Title: Lighthouse Island
Author: Paulette Jiles. She is the author of several novels, including Enemy Women.
Readers: Professor Michal, teacher Shannon, stay-at-home parents Colleen B. and Kristi.
Summary: In the coming centuries the world’s population has exploded and covered the earth with cities, animals are nearly all gone and drought has taken over so that cloudy water is issued by the quart. There are no maps, no borders, no numbered years. On this urban planet the only relief from overcrowding and the harsh rule of the big Agencies is the television in every living space, with its dreams of vanished waterfalls and the promise of virtual vacations in green spaces, won by the lucky few.
It is an unwelcoming world for an orphan like Nadia Stepan. Abandoned by her parents on a crowded street when she was four, the little girl is shuttled from orphanage to orphanage, foster-family to foster-family. Nadia grows up dreaming of the vacation spot called Lighthouse Island, in a place called the Pacific Northwest. And beyond the confusion and overcrowding and the relentless television noise, comes a radio voice from an abandoned satellite that patiently reads, over and over, the great classical books of the world-Big Radio, a voice in the night that lifts Nadia out of the dull and perpetual Present. An opportunity for escape appears and Nadia takes it, abandoning everything to strike out for Lighthouse Island in a dangerous and sometimes comic adventure.
Our Take: Such a promising idea, but our readers are in agreement that the execution falls flat. We need solid worldbuilding in dystopian fiction and we never felt like we understood this one.
I was so excited when I was picked to read this book. I felt like the plot- a future where water is scare, government is autocratic, and a little girl hopes for a refuge- had so much to offer. Unfortunately, I found myself wanting. So much of the story felt disjointed. I didn’t fully understand the system of government and how society functioned. There was no way to measure the passage of time and oftentimes it would take me longer that it should to figure out approximately how old Nadia was supposed to be. Things would either work out wayyyy too easily or be much too complicated: there didn’t seem to be any middle ground. The parts that should have had a sense of urgency or fear or worry seemed too bland. And then, all too soon, it was over. The two main characters became secondary, barely mentioned characters, towards the end and then it was all over.
I had been excited about Lighthouse Island since I first heard about it several months ago, instantly drawn to the idea of a dystopian novel from an author with a literary background. While the mechanics of Jiles’s writing holds up, she struggles with coherent worldbuilding from the start, making it nearly impossible to feel connected to her characters. Because it was so difficult to understand the structure or history behind the world’s current state, it was also difficult to find meaning behind the choices the characters were making. Rather than feeling compelled to look deeper into the story and make connections – something I am more than willing to do if I feel those connections are there – I was both bored and frustrated. Jiles started with an exciting premise, but tried to explore too many trajectories when plotting out a dystopian future for her characters to live in.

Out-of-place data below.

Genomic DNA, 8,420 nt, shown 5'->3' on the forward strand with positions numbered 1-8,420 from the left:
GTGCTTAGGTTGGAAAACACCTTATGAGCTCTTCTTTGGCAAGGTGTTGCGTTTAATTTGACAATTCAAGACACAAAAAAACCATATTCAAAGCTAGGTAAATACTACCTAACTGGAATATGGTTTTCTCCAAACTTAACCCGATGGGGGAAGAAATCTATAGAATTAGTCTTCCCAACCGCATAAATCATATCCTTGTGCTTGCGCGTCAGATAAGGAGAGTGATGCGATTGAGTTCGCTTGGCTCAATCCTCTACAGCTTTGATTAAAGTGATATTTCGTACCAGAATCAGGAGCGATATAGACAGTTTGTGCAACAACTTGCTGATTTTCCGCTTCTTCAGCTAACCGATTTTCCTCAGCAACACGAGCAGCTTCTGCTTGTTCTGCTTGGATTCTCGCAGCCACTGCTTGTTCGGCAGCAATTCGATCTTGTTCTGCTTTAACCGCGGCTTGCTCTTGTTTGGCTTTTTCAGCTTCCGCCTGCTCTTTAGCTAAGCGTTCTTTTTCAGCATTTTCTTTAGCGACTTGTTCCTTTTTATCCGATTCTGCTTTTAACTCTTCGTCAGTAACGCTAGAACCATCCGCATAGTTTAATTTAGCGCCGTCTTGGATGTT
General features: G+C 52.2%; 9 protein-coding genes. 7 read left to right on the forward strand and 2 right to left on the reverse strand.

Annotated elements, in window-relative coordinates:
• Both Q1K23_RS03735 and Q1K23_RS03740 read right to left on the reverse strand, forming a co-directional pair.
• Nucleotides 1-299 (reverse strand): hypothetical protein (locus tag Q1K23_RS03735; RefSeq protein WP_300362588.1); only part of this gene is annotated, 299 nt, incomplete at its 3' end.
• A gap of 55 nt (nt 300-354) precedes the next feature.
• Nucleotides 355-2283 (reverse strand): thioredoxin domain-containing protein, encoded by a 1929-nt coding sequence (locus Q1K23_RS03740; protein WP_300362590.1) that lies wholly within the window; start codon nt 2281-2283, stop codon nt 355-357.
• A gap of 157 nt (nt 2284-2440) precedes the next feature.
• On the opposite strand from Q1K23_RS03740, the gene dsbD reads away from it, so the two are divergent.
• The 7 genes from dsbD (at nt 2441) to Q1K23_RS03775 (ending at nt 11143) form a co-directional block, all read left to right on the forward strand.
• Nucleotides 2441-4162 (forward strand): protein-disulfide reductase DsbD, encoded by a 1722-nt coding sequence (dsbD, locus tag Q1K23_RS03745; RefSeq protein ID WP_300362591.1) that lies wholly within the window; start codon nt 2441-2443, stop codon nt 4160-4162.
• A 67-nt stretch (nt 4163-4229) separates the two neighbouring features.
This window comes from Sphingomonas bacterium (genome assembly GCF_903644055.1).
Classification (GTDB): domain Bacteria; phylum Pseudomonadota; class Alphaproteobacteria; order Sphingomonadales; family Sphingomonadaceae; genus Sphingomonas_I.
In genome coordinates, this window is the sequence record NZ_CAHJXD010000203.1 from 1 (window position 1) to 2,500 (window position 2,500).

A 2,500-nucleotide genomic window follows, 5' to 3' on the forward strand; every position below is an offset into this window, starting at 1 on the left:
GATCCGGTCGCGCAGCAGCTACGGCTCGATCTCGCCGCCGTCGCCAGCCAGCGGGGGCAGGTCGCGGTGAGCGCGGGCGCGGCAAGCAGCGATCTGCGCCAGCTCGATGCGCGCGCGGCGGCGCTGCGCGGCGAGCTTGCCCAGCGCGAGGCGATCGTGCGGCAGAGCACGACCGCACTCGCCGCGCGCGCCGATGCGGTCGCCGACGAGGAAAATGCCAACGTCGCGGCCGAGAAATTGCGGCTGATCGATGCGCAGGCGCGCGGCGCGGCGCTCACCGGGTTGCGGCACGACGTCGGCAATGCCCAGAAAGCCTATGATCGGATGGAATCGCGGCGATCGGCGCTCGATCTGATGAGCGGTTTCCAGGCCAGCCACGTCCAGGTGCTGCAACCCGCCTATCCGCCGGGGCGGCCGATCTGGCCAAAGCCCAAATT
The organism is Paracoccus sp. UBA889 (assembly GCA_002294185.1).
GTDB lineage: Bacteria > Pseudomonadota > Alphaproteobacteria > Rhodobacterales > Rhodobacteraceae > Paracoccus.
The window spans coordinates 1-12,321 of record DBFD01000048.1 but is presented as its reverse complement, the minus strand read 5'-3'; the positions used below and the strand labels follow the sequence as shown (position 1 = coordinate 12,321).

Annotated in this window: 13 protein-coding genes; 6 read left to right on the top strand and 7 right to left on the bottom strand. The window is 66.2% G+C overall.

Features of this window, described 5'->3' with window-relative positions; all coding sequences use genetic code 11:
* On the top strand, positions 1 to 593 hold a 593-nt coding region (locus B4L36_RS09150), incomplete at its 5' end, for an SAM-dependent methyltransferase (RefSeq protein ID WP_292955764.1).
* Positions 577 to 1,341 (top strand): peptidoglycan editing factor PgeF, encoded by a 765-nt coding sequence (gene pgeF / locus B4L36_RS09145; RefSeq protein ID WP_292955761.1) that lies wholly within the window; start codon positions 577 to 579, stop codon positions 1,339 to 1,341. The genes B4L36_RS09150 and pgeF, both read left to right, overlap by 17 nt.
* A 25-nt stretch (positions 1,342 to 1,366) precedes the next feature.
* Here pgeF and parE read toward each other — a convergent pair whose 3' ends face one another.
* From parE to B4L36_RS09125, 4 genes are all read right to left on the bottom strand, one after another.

This book sounded very interesting. The world is so over populated that it has become one giant city. It hasn’t rained in over a hundred years and water is used to control the people. There was so much potential in this story. Sadly, I didn’t feel like it delivered. I enjoyed reading it, and I like the characters, but I found the overall story confusing. I always felt like I was just on the edge of understanding the world, but there was never quite enough information about how things worked to get a full picture. There were several times that circumstances came together so perfectly that it was unbelievable. Near the end of the book the author leaves the main characters and starts following a different group. I kept waiting for things to wrap up, for a sense that things were coming to an end. I never found it. The book ended very suddenly, and I was left wanting more. The book did draw me in, but I was left disappointed in the end.
I was really excited to get the book. I really enjoy books in the dystopian genre. I have to say that for me, it was just OK. The main plot of the novel is actually a wonderful idea. Set in the future, the water is mostly dried up, people are living on daily water rations, government controlling just about everything you can and can’t do, it could happen right?
Jiles created an concept that was pretty realistic but unfortunately the story itself fell extremely flat for me. I wanted so much more out of the characters. More emotions, more chemistry, more everything.
It also took me a good 5 or 6 chapters to really get into the feel of the book and the way it was written. It was a but jumbled and not quite put together. This book could have a lot of potential. More detail, more depth.